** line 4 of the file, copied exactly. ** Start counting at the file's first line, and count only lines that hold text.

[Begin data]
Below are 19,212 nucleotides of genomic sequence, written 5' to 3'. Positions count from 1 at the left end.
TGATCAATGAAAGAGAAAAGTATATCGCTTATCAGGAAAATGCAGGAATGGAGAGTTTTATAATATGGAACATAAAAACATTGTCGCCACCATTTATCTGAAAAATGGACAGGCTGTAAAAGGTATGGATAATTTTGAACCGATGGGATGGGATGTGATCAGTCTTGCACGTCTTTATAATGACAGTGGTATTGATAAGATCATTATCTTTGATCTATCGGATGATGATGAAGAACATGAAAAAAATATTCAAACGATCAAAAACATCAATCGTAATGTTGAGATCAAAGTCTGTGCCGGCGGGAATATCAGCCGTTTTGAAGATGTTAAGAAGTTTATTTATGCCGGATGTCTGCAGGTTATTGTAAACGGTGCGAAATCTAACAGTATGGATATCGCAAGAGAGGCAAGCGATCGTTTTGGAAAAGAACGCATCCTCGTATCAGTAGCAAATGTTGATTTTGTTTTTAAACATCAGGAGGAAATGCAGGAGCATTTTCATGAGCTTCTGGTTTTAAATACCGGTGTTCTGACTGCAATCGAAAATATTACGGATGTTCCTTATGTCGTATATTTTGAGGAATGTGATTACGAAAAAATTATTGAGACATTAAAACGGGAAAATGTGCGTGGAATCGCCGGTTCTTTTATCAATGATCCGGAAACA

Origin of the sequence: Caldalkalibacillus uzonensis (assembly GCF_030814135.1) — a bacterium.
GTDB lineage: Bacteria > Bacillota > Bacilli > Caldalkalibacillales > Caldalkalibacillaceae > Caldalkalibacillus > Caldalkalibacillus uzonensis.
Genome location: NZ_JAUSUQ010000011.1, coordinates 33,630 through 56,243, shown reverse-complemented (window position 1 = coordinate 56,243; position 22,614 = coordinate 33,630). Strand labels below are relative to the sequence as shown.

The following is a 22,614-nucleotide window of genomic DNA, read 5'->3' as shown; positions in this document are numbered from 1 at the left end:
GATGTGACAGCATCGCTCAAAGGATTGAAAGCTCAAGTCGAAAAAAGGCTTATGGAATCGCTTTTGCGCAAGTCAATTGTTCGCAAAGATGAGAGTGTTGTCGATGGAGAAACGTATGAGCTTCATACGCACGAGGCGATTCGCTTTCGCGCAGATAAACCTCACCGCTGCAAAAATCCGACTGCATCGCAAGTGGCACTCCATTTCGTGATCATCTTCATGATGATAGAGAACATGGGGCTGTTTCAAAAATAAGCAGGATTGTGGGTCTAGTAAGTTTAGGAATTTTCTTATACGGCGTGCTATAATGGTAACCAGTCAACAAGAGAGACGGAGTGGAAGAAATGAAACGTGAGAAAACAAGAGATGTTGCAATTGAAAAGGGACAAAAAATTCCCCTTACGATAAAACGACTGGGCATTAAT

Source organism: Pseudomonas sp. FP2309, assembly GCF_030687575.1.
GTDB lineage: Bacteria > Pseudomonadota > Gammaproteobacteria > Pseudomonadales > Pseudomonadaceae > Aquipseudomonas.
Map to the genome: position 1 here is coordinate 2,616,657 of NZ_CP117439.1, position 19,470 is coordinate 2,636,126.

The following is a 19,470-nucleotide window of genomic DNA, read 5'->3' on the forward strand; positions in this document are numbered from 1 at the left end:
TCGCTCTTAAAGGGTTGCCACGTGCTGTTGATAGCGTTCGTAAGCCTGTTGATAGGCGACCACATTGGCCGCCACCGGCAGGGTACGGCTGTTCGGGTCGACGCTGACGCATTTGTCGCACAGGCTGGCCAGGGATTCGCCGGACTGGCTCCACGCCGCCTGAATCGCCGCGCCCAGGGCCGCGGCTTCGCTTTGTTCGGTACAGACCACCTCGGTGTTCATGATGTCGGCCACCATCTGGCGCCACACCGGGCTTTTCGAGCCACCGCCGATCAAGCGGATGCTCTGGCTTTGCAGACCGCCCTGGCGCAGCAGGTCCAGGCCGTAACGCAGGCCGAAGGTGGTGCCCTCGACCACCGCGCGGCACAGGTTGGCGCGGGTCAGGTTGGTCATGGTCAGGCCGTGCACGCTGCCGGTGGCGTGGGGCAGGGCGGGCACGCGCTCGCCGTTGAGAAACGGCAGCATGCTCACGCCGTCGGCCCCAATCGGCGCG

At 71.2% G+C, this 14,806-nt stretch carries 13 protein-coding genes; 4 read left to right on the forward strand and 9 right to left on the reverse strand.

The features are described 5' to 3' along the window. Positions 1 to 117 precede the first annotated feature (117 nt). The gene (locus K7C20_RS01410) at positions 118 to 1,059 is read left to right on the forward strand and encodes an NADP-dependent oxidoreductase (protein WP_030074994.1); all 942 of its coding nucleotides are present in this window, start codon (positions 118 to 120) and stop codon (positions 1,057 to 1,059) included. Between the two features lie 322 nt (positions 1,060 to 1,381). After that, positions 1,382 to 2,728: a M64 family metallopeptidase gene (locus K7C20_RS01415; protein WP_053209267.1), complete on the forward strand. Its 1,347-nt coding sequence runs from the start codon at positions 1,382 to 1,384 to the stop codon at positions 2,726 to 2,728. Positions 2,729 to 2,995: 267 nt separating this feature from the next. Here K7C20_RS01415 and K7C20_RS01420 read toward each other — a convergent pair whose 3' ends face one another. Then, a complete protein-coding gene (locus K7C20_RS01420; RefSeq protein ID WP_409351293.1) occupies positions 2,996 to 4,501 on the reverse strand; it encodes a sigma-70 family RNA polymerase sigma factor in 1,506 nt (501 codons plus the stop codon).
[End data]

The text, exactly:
GTDB lineage: Bacteria > Bacillota > Bacilli > Caldalkalibacillales > Caldalkalibacillaceae > Caldalkalibacillus > Caldalkalibacillus uzonensis.